Title: A Single Shot
Author: Matthew F. Jones
Synopsis (Courtesy of Powell’s Books):
“John Moon lives alone in a trailer on the land that was his family’s farm until the bank foreclosed on it. Out hunting deer one morning, he hears the rustle of branches and fires a single shot–only to discover that he has killed a teenage girl. Horrified, Moon tries to cover up his tragic mistake, and find out who the girl was. Fear, guilt, and obsession leads him to unearth a shocking pattern of evil involving the residents of the town–and before long all the plots have converged on him.”
Thoughts: A Single Shot is a novel that is deceptively simple and beautiful in its pathos. Matthew F. Jones forces the reader to imagine John Moon’s guilt-laden sufferings while highlighting his fear-driven actions and reactions to events. Because of this, however, the reader is torn between sympathy and repugnance over John’s actions after the accident. While the reader understands that John is just trying to gain back some semblance of a normal life, his actions are questionable. Would the end results be different had he made different, and better, choices? The answer is for the reader to decide.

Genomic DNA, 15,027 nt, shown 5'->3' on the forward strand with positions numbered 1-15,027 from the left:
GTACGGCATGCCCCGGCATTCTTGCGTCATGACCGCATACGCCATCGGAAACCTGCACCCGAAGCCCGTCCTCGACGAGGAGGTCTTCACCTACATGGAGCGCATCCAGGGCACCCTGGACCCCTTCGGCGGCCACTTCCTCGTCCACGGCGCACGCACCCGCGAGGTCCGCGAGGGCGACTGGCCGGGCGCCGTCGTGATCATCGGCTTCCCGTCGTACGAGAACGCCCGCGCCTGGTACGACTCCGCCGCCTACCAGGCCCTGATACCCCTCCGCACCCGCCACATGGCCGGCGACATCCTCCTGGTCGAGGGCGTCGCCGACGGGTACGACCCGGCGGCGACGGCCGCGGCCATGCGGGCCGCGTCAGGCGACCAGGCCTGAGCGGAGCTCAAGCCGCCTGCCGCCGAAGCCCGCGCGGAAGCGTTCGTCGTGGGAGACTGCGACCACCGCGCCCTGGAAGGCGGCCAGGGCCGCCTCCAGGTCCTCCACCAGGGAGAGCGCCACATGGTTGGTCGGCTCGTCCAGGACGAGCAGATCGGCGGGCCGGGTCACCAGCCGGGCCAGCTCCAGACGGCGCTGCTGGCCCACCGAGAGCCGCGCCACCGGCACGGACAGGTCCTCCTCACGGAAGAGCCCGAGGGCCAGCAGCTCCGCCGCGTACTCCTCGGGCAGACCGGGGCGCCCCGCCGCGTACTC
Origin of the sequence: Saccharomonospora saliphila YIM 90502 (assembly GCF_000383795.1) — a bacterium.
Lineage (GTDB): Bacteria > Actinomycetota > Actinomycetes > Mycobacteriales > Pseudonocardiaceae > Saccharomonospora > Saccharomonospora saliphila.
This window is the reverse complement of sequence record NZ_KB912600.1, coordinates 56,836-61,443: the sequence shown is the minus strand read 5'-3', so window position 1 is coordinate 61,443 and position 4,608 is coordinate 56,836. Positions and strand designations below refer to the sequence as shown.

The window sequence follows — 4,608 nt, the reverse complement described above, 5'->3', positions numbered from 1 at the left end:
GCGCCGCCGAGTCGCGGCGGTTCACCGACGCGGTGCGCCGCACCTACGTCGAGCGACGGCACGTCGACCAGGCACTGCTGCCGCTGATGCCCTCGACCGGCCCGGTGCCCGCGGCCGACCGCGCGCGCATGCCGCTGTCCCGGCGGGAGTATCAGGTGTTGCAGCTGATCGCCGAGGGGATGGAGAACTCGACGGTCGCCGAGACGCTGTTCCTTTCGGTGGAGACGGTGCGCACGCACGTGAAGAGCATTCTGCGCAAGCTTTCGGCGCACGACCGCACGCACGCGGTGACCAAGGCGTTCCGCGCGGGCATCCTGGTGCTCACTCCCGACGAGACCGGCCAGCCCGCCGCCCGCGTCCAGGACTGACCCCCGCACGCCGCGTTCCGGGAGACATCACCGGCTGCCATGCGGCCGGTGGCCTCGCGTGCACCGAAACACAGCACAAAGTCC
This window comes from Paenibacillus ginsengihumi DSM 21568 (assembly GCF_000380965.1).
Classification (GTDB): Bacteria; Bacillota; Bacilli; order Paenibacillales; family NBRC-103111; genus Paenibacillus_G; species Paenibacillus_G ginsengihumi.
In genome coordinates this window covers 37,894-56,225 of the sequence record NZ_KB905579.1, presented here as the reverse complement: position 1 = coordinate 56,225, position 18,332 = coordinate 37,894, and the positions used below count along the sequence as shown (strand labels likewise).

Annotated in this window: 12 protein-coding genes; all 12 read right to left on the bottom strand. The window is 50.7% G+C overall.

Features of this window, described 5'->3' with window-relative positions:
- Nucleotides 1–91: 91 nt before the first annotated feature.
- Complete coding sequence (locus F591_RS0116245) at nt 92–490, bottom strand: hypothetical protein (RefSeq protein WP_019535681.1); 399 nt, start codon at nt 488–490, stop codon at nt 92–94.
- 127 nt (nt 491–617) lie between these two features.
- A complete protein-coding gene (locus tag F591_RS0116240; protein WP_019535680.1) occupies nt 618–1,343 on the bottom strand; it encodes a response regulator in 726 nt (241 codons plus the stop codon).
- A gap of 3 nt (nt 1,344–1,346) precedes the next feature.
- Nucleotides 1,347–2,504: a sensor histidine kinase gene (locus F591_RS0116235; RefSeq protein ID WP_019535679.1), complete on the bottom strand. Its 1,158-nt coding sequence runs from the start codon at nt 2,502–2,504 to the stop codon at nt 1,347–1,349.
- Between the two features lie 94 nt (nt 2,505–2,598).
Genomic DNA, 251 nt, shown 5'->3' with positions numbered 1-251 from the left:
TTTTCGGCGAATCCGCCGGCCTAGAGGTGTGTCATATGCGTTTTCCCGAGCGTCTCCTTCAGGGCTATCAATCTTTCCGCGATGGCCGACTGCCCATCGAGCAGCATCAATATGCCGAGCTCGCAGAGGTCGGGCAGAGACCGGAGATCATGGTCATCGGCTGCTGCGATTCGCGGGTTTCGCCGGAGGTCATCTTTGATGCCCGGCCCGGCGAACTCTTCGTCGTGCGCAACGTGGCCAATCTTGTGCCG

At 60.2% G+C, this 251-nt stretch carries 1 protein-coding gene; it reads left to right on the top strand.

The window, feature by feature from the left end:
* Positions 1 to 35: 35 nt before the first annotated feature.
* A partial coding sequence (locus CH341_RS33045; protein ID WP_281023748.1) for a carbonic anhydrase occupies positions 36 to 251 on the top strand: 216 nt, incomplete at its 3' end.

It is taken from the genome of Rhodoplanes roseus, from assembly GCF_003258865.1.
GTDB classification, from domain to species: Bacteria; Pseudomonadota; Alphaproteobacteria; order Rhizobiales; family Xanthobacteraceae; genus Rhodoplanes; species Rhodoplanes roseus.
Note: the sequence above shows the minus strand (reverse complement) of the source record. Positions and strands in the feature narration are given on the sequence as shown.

Mr. Jones’ writing is as understatedly complex as the plot. Each phrase chosen only scratches the surface of the emotional upheaval Moon is experiencing. The full depth of John’s suffering is left to the reader’s imaginings. Countering this is the detailed, almost sensuous, descriptions of the woods and hills where John is happiest. The result is a novel that is evocatively rich in imagery and passion but still leaves plenty for the reader to imagine for oneself.
Garnering comparisons to Crime and Punishment or even The Tell-Tale Heart, A Single Shot is a psychological thriller of the best kind. John Moon is proof that the guilty conscience is a powerful weapon indeed. While John’s cautionary tale may be a bit extreme, it does highlight just how much a person’s life can change in one single instant.